Georgina Downs: Britain's Erin Brockovich

Georgina Downs is fighting to stop farmers spraying toxins on crops. Can she win?
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The Independent Online

As an aspiring teenage actress, Georgina Downs played the part of Matron Mama Morton in a production of Chicago in West Sussex. By then the headaches, flu-like symptoms, muscle wastage and weakness she had experienced for years deprived her of the physically demanding role of Velma Kelly, which the director had set aside for her.

Over the next few years her undiagnosed health problems worsened, affecting her work, putting her in hospital and ultimately forcing her to abandon her hope of appearing in the West End.

Instead, Miss Downs has been playing a starring role in her own drama, waging a decade-long one-woman fight against the £500m-a-year- UK agri-chemical industry and the British state. Her case wrests on the argument that administering pesticides on crops damages the health of humans who live nearby.

Her drama has hardly been a song-and-dance affair, though she claims there has been a sense of make-believe about the Government’s refusal to countenance any aspect of her case. Rather she views it as a dark thriller with elements of farce.

Last week supporters cheered when she achieved a small victory in her battle to change the regulation and application of chemical spraying. Partly as a result of her long-running legal case, the Department for the Environment, Food and Rural Affairs announced a consultation on pesticides, which could lead to farmers being required to give residents notice of their intention to use pesticides, access to information on what pesticides are being used, and a prohibition on spraying near homes and schools.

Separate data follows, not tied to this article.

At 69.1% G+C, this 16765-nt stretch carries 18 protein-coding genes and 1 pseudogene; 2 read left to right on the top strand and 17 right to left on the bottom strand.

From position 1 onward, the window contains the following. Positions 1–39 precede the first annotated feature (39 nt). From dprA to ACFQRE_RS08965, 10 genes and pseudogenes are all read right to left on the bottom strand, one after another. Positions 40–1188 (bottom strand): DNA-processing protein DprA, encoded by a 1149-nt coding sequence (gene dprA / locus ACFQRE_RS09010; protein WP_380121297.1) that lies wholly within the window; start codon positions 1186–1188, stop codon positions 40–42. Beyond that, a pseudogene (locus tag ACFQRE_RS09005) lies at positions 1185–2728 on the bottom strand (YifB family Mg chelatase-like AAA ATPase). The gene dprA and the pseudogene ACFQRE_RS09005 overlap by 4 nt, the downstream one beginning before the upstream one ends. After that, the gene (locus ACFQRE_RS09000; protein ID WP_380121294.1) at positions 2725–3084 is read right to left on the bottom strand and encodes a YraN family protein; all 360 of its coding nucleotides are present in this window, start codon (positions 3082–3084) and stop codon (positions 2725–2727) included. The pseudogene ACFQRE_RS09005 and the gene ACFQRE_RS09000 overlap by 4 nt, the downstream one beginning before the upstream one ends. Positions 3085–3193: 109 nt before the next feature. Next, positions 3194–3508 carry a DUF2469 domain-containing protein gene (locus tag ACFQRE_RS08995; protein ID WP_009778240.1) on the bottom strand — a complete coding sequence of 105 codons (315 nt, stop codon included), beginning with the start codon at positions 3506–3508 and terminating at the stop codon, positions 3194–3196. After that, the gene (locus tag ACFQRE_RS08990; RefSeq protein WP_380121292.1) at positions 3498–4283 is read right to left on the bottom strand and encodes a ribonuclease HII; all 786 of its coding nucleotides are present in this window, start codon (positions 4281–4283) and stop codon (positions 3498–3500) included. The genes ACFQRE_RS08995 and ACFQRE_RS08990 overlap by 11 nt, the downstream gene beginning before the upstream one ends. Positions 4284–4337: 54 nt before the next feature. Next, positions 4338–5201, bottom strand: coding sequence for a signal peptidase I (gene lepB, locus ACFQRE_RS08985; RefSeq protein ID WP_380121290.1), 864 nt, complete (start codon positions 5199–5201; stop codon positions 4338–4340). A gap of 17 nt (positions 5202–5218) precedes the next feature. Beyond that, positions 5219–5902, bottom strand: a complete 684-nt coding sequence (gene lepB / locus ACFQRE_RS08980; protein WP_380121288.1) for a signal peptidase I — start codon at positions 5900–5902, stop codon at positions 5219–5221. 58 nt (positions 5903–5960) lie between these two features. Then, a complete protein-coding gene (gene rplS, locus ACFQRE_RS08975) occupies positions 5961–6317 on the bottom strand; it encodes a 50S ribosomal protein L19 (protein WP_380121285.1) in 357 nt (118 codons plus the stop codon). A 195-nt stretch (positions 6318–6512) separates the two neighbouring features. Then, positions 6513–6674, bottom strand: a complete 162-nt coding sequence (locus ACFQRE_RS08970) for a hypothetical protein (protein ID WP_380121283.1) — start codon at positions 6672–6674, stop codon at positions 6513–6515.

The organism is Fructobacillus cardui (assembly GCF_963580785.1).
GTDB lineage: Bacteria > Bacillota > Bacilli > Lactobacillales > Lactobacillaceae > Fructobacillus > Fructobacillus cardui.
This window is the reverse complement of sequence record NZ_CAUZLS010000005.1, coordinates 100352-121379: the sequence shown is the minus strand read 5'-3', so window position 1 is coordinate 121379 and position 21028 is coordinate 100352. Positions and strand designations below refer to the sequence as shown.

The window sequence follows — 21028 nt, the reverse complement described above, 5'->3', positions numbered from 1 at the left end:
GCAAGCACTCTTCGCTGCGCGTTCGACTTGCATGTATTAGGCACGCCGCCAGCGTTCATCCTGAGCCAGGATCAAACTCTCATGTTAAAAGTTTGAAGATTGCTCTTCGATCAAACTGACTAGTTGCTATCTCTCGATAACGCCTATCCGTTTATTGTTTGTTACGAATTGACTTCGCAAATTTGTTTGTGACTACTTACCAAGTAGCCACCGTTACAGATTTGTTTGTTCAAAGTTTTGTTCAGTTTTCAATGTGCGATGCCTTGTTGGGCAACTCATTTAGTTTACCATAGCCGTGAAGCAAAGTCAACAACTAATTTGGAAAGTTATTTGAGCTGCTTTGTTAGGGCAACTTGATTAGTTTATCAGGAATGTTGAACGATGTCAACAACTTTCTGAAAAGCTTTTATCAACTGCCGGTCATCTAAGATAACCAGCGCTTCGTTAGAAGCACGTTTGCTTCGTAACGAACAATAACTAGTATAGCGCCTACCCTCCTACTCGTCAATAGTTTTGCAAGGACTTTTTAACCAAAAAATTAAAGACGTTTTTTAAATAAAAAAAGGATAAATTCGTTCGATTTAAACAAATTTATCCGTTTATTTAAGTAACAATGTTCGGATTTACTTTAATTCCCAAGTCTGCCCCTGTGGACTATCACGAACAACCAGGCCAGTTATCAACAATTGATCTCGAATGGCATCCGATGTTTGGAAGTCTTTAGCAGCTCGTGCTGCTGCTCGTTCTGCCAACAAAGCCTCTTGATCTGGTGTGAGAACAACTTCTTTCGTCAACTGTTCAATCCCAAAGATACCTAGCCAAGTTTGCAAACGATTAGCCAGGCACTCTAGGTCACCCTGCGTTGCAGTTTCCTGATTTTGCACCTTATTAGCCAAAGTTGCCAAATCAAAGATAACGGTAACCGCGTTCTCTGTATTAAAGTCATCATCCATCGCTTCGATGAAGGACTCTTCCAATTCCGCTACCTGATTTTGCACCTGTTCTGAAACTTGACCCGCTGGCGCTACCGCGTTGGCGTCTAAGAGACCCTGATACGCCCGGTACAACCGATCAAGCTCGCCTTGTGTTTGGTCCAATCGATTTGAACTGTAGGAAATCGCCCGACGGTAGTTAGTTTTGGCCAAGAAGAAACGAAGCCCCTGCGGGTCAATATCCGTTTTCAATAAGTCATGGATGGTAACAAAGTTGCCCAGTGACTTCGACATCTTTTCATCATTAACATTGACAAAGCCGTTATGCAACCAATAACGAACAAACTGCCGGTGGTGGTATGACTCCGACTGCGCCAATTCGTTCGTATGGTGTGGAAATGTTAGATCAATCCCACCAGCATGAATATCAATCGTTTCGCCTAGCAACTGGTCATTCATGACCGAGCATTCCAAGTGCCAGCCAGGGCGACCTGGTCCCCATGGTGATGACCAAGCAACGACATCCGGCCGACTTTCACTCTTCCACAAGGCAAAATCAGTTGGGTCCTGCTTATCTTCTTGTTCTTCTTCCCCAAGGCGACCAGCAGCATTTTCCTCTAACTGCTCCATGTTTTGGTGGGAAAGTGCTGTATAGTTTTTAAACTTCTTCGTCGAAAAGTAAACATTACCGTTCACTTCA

For Miss Downs, the concessions revealed the first shafts of light from a door which has remained firmly shut for a decade, but she has not achieved her goal of ending pesticide use.

Her problems began in 1983 when she was 11 and her family moved from Pagham near Bognor Regis to the edge of a field a few miles from Chichester. Speaking from the home, where she still lives, she recalled: “My parents bought a plot of land in the countryside thinking it would be a healthy place to bring up their children. They built what they thought was going to be their dream home but it turned out to be a nightmare. When we first moved here the field adjoining us was used for grazing but within a year it was switched to crops and pesticides sprayed.”

By the age of 13, she was suffering a range of symptoms which baffled her doctors: sore throats, blisters in the mouth and throat, headaches, flu-like symptoms. Her schoolwork began to suffer and she stumbled through GCSEs. “I went from being top of the class to near the bottom in some subjects. I just couldn’t concentrate.”